In this study, we investigated whether dietary aloe vera gel supplementation affects facial wrinkles, elasticity and the mRNA levels of type I procollagen and MMP-1 in human skin in vivo, and we used a skin surface analyzing system and biochemical methods to determine this.



A total of 30 healthy female subjects over the age of 45 and who passed a screening exam were randomized to receive a low dose or a high dose of aloe. The exclusion criteria included topical corticosteroid or retinoid use 2 weeks prior to study entry and use of systemic steroid, vitamins or phototherapy 1 month prior to the study. The subjects were not allowed to use anti-wrinkle/whitening cosmetics, topical retinoids or chemical peels, or to take any other functional food or vitamins during the study. They were allowed to use sunscreen lotion with a Sun Protection Factor of 30 or higher.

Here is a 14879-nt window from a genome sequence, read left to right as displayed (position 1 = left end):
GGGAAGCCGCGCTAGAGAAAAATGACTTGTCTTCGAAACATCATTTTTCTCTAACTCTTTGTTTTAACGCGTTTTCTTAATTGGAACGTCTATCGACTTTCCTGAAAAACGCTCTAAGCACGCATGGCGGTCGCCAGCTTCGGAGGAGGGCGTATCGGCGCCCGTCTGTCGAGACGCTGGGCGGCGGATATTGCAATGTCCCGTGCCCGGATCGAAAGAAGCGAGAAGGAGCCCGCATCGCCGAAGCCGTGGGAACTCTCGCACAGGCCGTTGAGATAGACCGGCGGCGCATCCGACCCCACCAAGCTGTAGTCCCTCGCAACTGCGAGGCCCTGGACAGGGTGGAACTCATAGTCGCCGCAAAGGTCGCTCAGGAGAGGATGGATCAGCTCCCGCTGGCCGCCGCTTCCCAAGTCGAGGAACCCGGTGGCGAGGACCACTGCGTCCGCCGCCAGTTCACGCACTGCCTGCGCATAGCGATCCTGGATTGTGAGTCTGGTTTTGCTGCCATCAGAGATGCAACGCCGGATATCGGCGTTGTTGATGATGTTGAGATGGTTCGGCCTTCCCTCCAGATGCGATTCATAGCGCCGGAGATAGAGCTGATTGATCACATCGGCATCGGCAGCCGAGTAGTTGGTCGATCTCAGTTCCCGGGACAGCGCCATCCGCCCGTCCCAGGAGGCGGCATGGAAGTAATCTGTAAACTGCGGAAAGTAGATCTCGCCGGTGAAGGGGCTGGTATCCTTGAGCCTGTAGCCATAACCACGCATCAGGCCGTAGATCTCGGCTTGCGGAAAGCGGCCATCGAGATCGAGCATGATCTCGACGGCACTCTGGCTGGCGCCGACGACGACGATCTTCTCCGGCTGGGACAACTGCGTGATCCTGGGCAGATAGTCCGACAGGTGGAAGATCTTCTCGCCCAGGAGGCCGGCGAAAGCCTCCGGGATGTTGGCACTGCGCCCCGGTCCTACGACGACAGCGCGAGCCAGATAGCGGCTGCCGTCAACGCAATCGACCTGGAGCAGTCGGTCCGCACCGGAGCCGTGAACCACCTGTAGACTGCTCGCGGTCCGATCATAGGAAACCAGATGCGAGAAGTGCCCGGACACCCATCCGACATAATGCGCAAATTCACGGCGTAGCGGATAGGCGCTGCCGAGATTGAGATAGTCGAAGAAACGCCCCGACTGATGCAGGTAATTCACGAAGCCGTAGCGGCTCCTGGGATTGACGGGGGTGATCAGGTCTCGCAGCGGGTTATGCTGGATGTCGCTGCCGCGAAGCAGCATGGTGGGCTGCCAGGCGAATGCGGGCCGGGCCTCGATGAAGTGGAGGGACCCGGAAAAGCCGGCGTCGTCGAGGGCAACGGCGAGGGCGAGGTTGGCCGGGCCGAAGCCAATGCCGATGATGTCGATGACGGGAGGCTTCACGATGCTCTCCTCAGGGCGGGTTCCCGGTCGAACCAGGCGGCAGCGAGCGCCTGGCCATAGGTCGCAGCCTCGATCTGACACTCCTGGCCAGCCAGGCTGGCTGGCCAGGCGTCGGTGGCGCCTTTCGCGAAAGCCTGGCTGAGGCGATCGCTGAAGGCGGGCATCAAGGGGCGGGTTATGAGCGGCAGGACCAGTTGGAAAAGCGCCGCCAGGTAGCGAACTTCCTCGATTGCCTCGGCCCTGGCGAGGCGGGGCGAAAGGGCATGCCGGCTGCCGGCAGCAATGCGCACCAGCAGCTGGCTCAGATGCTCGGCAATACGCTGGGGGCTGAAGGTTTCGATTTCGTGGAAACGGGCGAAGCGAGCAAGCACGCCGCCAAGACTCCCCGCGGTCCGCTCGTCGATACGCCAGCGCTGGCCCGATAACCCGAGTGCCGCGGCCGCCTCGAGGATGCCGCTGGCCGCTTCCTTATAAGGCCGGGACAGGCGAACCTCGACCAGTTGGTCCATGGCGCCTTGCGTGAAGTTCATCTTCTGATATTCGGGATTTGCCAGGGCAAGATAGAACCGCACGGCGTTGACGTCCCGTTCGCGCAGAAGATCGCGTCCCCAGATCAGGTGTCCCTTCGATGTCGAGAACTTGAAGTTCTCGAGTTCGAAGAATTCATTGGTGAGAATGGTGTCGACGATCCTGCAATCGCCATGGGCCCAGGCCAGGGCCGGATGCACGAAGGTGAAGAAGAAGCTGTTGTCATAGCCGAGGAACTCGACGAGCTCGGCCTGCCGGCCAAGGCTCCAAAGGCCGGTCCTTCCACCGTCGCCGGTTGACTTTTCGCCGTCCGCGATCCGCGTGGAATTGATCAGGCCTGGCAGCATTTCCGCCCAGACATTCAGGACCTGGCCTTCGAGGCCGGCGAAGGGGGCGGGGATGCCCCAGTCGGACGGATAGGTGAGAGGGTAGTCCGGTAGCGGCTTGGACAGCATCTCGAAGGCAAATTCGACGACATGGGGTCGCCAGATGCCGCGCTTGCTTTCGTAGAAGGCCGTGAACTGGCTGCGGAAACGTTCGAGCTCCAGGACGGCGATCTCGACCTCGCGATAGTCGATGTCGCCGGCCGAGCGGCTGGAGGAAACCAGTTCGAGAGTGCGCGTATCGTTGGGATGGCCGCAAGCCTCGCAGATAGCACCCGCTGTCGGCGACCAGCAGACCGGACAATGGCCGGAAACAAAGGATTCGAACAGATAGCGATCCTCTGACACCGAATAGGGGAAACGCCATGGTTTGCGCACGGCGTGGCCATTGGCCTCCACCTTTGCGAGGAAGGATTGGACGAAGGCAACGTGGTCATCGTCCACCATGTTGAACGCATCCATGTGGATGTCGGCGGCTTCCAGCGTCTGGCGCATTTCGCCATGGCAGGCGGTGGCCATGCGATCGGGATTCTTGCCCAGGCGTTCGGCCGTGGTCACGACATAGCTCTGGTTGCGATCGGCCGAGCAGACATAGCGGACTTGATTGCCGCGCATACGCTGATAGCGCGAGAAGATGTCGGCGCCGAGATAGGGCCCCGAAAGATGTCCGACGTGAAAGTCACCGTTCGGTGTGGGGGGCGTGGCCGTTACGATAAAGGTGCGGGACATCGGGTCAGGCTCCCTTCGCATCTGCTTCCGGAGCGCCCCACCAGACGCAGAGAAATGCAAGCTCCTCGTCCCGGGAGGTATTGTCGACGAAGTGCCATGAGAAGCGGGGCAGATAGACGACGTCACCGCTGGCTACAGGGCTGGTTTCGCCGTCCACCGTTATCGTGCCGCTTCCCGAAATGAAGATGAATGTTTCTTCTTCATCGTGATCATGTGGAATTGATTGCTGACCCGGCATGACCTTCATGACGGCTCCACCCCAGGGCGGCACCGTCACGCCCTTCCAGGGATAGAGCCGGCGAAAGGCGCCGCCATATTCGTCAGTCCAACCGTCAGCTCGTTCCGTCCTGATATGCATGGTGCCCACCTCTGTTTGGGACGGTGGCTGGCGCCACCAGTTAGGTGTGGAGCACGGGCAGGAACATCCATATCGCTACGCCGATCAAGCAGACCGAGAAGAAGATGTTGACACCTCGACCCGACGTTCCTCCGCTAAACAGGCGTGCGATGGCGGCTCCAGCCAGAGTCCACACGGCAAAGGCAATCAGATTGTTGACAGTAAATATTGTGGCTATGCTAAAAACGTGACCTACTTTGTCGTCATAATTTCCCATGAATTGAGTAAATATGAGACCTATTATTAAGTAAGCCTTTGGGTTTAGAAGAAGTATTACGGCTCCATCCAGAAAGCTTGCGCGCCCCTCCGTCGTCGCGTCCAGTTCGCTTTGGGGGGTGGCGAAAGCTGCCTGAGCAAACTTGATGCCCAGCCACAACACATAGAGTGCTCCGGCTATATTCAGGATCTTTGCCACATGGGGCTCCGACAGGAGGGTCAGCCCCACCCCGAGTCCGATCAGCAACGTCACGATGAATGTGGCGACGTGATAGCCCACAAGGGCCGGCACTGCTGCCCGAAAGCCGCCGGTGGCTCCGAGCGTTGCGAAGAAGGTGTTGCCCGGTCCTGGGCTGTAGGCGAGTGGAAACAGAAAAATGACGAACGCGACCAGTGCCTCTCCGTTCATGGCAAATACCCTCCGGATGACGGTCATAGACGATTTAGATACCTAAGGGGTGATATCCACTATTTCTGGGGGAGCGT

Aloe vera gel intake

The aloe vera gel liquid we used (manufacturer: Univera Company, Seoul, Korea) is obtained by dissolving concentrated aloe vera gel powder in distilled water with flavors. Two different concentrations of liquid were made from the aloe vera gel powder (lower-dose: 1%, higher-dose: 3%). The lower-dose group received 120 ml of 1% aloe vera liquid, which is equivalent to 1,200 mg of aloe vera gel/day; the higher-dose group received 120 ml of 3% aloe vera liquid, which translates to 3,600 mg of aloe vera gel/day.